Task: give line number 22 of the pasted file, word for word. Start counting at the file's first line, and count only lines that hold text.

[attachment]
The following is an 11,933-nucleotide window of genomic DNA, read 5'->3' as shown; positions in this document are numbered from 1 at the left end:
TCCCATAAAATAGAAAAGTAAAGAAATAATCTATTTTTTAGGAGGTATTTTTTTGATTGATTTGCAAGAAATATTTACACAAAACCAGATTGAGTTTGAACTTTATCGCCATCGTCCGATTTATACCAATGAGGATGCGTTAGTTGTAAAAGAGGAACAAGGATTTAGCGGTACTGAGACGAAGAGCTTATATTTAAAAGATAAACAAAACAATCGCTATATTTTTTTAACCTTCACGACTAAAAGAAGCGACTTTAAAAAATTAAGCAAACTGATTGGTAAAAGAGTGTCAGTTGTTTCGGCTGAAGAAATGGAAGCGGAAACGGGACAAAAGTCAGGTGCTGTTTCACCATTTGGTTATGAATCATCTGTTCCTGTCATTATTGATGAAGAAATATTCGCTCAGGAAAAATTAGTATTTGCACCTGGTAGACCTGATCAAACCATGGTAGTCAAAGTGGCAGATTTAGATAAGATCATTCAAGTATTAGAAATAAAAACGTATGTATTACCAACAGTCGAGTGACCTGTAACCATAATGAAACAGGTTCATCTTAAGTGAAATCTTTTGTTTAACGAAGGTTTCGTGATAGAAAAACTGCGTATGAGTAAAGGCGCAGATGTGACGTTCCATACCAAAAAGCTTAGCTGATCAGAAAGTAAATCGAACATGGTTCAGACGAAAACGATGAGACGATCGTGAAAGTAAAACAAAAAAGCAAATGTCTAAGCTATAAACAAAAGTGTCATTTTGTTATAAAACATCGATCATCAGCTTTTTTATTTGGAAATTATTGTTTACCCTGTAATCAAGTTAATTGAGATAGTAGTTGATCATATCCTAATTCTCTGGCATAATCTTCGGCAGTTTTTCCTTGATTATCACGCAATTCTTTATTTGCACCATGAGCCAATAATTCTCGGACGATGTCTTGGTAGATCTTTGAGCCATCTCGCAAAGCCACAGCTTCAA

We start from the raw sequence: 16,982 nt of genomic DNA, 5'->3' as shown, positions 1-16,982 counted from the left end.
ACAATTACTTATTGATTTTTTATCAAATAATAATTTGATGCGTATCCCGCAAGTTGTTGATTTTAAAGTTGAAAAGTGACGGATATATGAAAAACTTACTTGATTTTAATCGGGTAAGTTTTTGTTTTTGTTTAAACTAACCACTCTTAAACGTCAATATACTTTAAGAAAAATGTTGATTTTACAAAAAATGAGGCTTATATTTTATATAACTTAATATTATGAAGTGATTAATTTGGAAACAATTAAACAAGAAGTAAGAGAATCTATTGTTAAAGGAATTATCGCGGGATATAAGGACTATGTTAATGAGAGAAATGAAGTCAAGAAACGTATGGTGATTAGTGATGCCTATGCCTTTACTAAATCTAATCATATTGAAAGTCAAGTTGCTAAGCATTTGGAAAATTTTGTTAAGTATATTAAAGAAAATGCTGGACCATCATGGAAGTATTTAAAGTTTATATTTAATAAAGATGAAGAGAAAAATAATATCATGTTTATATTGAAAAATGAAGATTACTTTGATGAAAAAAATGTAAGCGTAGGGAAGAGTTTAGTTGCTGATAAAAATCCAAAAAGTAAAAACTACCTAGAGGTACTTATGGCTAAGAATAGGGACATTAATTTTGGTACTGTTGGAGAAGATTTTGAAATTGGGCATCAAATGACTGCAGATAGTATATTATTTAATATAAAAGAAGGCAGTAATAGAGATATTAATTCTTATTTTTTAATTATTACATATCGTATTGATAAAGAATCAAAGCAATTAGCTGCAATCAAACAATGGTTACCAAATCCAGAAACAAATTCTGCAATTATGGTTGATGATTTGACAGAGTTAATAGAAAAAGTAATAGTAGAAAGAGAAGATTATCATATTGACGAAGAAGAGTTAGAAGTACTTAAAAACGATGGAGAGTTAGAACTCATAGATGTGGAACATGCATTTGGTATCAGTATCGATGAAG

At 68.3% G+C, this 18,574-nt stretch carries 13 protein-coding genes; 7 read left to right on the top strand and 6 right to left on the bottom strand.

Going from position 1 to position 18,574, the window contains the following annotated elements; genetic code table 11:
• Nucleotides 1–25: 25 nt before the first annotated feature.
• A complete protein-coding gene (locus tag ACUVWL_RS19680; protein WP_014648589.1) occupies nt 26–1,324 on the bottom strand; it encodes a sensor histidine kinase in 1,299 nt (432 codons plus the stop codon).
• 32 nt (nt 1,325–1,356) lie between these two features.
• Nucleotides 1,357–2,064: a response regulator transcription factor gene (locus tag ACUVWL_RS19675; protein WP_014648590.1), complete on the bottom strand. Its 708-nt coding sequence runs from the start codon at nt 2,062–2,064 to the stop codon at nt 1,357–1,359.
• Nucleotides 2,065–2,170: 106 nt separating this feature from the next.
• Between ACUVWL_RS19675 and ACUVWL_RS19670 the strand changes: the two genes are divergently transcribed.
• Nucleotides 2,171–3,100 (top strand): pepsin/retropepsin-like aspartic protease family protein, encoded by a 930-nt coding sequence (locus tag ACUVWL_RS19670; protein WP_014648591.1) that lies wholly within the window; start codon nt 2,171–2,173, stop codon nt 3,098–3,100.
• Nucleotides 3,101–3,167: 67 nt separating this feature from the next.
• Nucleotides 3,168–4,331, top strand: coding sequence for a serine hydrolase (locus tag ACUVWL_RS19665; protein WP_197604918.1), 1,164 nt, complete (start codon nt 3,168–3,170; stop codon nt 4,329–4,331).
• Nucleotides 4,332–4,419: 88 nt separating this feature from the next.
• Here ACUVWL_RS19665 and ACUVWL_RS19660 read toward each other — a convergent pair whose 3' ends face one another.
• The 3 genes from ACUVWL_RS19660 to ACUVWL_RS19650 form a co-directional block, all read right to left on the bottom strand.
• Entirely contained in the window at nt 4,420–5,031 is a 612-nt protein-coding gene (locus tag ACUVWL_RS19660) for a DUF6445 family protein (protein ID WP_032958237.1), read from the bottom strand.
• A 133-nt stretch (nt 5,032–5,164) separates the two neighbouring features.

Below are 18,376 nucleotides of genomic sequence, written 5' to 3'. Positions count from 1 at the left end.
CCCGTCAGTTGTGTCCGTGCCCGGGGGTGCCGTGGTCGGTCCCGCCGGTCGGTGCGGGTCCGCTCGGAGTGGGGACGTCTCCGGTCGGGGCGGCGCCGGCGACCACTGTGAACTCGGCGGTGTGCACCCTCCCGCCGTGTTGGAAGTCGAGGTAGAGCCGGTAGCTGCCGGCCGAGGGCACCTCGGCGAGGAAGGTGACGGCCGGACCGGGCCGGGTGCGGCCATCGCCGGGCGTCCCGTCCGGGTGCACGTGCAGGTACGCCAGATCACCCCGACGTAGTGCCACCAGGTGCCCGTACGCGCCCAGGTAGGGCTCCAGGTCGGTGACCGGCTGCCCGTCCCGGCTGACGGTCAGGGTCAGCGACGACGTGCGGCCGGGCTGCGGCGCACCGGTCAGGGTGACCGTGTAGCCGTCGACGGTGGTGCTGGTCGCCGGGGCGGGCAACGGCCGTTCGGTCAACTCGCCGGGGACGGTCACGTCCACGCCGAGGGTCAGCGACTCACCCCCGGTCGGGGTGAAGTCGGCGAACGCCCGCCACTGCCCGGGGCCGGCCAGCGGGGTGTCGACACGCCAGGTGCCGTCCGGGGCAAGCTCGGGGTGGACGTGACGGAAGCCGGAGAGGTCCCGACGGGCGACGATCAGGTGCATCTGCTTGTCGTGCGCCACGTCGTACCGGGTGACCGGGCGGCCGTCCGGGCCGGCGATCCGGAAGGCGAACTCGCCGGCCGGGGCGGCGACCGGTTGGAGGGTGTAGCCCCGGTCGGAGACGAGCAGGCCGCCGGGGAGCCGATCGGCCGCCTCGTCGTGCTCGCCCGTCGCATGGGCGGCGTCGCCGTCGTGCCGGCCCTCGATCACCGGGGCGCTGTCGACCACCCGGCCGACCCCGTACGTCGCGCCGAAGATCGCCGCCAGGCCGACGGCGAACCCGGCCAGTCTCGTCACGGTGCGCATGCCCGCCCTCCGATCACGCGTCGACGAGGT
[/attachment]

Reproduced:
CCCGTCAGTTGTGTCCGTGCCCGGGGGTGCCGTGGTCGGTCCCGCCGGTCGGTGCGGGTCCGCTCGGAGTGGGGACGTCTCCGGTCGGGGCGGCGCCGGCGACCACTGTGAACTCGGCGGTGTGCACCCTCCCGCCGTGTTGGAAGTCGAGGTAGAGCCGGTAGCTGCCGGCCGAGGGCACCTCGGCGAGGAAGGTGACGGCCGGACCGGGCCGGGTGCGGCCATCGCCGGGCGTCCCGTCCGGGTGCACGTGCAGGTACGCCAGATCACCCCGACGTAGTGCCACCAGGTGCCCGTACGCGCCCAGGTAGGGCTCCAGGTCGGTGACCGGCTGCCCGTCCCGGCTGACGGTCAGGGTCAGCGACGACGTGCGGCCGGGCTGCGGCGCACCGGTCAGGGTGACCGTGTAGCCGTCGACGGTGGTGCTGGTCGCCGGGGCGGGCAACGGCCGTTCGGTCAACTCGCCGGGGACGGTCACGTCCACGCCGAGGGTCAGCGACTCACCCCCGGTCGGGGTGAAGTCGGCGAACGCCCGCCACTGCCCGGGGCCGGCCAGCGGGGTGTCGACACGCCAGGTGCCGTCCGGGGCAAGCTCGGGGTGGACGTGACGGAAGCCGGAGAGGTCCCGACGGGCGACGATCAGGTGCATCTGCTTGTCGTGCGCCACGTCGTACCGGGTGACCGGGCGGCCGTCCGGGCCGGCGATCCGGAAGGCGAACTCGCCGGCCGGGGCGGCGACCGGTTGGAGGGTGTAGCCCCGGTCGGAGACGAGCAGGCCGCCGGGGAGCCGATCGGCCGCCTCGTCGTGCTCGCCCGTCGCATGGGCGGCGTCGCCGTCGTGCCGGCCCTCGATCACCGGGGCGCTGTCGACCACCCGGCCGACCCCGTACGTCGCGCCGAAGATCGCCGCCAGGCCGACGGCGAACCCGGCCAGTCTCGTCACGGTGCGCATGCCCGCCCTCCGATCACGCGTCGACGAGGT